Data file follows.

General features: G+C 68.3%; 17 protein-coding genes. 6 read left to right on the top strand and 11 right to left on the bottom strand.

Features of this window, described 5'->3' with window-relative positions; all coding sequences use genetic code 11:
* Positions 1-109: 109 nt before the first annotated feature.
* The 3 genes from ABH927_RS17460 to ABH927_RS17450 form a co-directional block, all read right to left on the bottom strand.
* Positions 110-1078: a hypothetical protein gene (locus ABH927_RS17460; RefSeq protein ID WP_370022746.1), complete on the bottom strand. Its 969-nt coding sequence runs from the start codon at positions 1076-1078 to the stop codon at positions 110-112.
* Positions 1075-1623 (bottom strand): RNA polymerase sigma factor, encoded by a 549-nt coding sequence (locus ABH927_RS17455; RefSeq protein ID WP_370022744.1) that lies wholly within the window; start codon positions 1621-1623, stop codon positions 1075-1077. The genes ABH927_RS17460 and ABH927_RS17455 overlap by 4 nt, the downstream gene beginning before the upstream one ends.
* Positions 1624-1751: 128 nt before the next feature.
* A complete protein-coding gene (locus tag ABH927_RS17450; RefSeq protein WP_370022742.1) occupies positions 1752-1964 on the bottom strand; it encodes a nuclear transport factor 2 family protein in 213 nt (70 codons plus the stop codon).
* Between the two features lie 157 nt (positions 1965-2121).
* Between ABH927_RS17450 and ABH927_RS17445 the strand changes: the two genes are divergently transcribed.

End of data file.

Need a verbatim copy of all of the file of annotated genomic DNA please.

General features: G+C 68.3%; 17 protein-coding genes. 6 read left to right on the top strand and 11 right to left on the bottom strand.

Features of this window, described 5'->3' with window-relative positions; all coding sequences use genetic code 11:
* Positions 1-109: 109 nt before the first annotated feature.
* The 3 genes from ABH927_RS17460 to ABH927_RS17450 form a co-directional block, all read right to left on the bottom strand.
* Positions 110-1078: a hypothetical protein gene (locus ABH927_RS17460; RefSeq protein ID WP_370022746.1), complete on the bottom strand. Its 969-nt coding sequence runs from the start codon at positions 1076-1078 to the stop codon at positions 110-112.
* Positions 1075-1623 (bottom strand): RNA polymerase sigma factor, encoded by a 549-nt coding sequence (locus ABH927_RS17455; RefSeq protein ID WP_370022744.1) that lies wholly within the window; start codon positions 1621-1623, stop codon positions 1075-1077. The genes ABH927_RS17460 and ABH927_RS17455 overlap by 4 nt, the downstream gene beginning before the upstream one ends.
* Positions 1624-1751: 128 nt before the next feature.
* A complete protein-coding gene (locus tag ABH927_RS17450; RefSeq protein WP_370022742.1) occupies positions 1752-1964 on the bottom strand; it encodes a nuclear transport factor 2 family protein in 213 nt (70 codons plus the stop codon).
* Between the two features lie 157 nt (positions 1965-2121).
* Between ABH927_RS17450 and ABH927_RS17445 the strand changes: the two genes are divergently transcribed.